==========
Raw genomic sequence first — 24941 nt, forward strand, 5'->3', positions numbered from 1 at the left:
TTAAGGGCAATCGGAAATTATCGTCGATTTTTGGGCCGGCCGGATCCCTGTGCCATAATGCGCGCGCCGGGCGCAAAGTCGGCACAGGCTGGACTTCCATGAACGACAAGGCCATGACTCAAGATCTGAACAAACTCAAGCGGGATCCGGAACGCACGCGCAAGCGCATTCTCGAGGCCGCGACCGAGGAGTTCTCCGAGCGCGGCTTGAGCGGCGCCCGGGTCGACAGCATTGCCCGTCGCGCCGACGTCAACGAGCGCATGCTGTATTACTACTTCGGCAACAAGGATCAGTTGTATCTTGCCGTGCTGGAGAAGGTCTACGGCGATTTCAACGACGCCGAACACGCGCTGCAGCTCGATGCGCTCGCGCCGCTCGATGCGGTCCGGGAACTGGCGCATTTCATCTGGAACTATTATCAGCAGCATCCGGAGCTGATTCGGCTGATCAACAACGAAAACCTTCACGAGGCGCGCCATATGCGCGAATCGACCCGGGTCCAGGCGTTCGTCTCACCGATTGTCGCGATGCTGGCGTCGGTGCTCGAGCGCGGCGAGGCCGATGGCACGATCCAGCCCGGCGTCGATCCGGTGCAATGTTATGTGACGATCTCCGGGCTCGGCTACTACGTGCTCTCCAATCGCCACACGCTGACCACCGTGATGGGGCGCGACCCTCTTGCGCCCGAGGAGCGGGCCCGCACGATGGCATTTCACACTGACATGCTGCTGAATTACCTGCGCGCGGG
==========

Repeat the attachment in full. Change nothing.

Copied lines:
Raw genomic sequence first — 24941 nt, forward strand, 5'->3', positions numbered from 1 at the left:
TTAAGGGCAATCGGAAATTATCGTCGATTTTTGGGCCGGCCGGATCCCTGTGCCATAATGCGCGCGCCGGGCGCAAAGTCGGCACAGGCTGGACTTCCATGAACGACAAGGCCATGACTCAAGATCTGAACAAACTCAAGCGGGATCCGGAACGCACGCGCAAGCGCATTCTCGAGGCCGCGACCGAGGAGTTCTCCGAGCGCGGCTTGAGCGGCGCCCGGGTCGACAGCATTGCCCGTCGCGCCGACGTCAACGAGCGCATGCTGTATTACTACTTCGGCAACAAGGATCAGTTGTATCTTGCCGTGCTGGAGAAGGTCTACGGCGATTTCAACGACGCCGAACACGCGCTGCAGCTCGATGCGCTCGCGCCGCTCGATGCGGTCCGGGAACTGGCGCATTTCATCTGGAACTATTATCAGCAGCATCCGGAGCTGATTCGGCTGATCAACAACGAAAACCTTCACGAGGCGCGCCATATGCGCGAATCGACCCGGGTCCAGGCGTTCGTCTCACCGATTGTCGCGATGCTGGCGTCGGTGCTCGAGCGCGGCGAGGCCGATGGCACGATCCAGCCCGGCGTCGATCCGGTGCAATGTTATGTGACGATCTCCGGGCTCGGCTACTACGTGCTCTCCAATCGCCACACGCTGACCACCGTGATGGGGCGCGACCCTCTTGCGCCCGAGGAGCGGGCCCGCACGATGGCATTTCACACTGACATGCTGCTGAATTACCTGCGCGCGGG